Children's Vision: Causes of Visual Impairments, Assessment and Learning Environments

Presented on 24 November 2009

Assessment of Children's Vision

Lesley Reid
Teacher of Visual Impairment Inverclyde

Why do teachers of the visually impaired need to assess vision?

Differences between clinical and functional vision assessment?

Notes: At home, in school, testing in non-clinical conditions as this is what real life is like. Clinical assessments look at thresholds and parameters of visual function, more quantitative, functional more qualitative

While an optometric or ophthalmological exam in and eye doctor's office can yield vital information about the student's eye condition, the results may not be readily transferable to another setting.

Unless care is taken to observe the student's visual performance in real-life environments where lighting and contrast cannot always be controlled, a true picture of a student's functional vision cannot be obtained.
(Anthony, 2000, p32)

Taking a History

Notes: In transitions may also seek input from educational psychologist for social and emotional component

Observation

Notes: because TVI only there part time and may miss something, best to timetable yourself for whole of half day observation if possible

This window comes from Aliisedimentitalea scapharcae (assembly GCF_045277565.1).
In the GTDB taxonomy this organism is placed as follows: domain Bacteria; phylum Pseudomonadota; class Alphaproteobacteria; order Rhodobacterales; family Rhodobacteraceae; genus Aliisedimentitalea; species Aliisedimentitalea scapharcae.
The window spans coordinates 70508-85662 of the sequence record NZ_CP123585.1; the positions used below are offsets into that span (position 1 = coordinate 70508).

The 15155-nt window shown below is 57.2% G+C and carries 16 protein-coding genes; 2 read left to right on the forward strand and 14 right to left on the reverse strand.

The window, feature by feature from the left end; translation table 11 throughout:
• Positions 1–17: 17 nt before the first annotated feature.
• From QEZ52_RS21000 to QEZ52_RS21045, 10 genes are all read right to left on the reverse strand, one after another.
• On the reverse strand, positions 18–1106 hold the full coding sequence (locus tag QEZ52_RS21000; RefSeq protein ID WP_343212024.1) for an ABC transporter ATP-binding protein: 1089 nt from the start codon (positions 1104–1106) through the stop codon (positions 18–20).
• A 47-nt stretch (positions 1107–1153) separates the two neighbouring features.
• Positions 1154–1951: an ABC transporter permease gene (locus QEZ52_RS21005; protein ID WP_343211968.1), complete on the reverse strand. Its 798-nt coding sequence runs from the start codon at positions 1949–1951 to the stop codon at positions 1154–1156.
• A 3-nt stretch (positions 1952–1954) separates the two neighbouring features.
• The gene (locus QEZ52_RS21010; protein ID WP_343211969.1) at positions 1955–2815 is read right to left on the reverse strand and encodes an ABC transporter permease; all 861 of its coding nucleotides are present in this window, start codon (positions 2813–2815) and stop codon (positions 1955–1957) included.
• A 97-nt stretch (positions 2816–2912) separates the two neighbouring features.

What to look for

Notes: Obvious - DOB, stage, other agencies involved

Next step - Choosing Tests

choosing tests

Keeler Cards

keeler cards

Cardiff Cards

cardiff cards

Kay Pictures

kay pictures

Sheridan Gardner

sheridan gardner

Cardiff Cards

cardiff cards

Cambridge Crowding Cards

cambridge crowding cards

Snellen

snellen

logMAR

logmar

Near Visual Acuity

near acuity

Recording Snellen

(As with all tests, remember to record whether or not glasses worn during test.)
Notes: Can record parts of a line, eg; 6/12+2. Also record any particular behaviours, eg; AHP

Scoring log MAR

Other useful tests

Advantages of logMAR vs Snellen

Extra resources

Recording and reporting

May find it helpful to have proforma prepared in advance

What to include in a functional vision report (from Goodman and Wittenstein, 2003):

Notes: Proformas help keep you on track if child is anxious or you're using unfamiliar equipment.

Additional information (from history and observation) 

Bibliography

Goodman, SA and Wittenstein, SH (2003) Collaborative Assessment, Working with Students who are Blind of Visually Impaired including those with Additional Difficulties. AFB Press, New York

Rowe, F (2004) Clinical Orthoptics. Blackwell Publishing Ltd

Vision for the Future: a framework for minimum standards in visual impairment education (1995) The Scottish National Steering Committee for the Provision of Educational Standards for Children and Young People with Visual Impairment, RNIB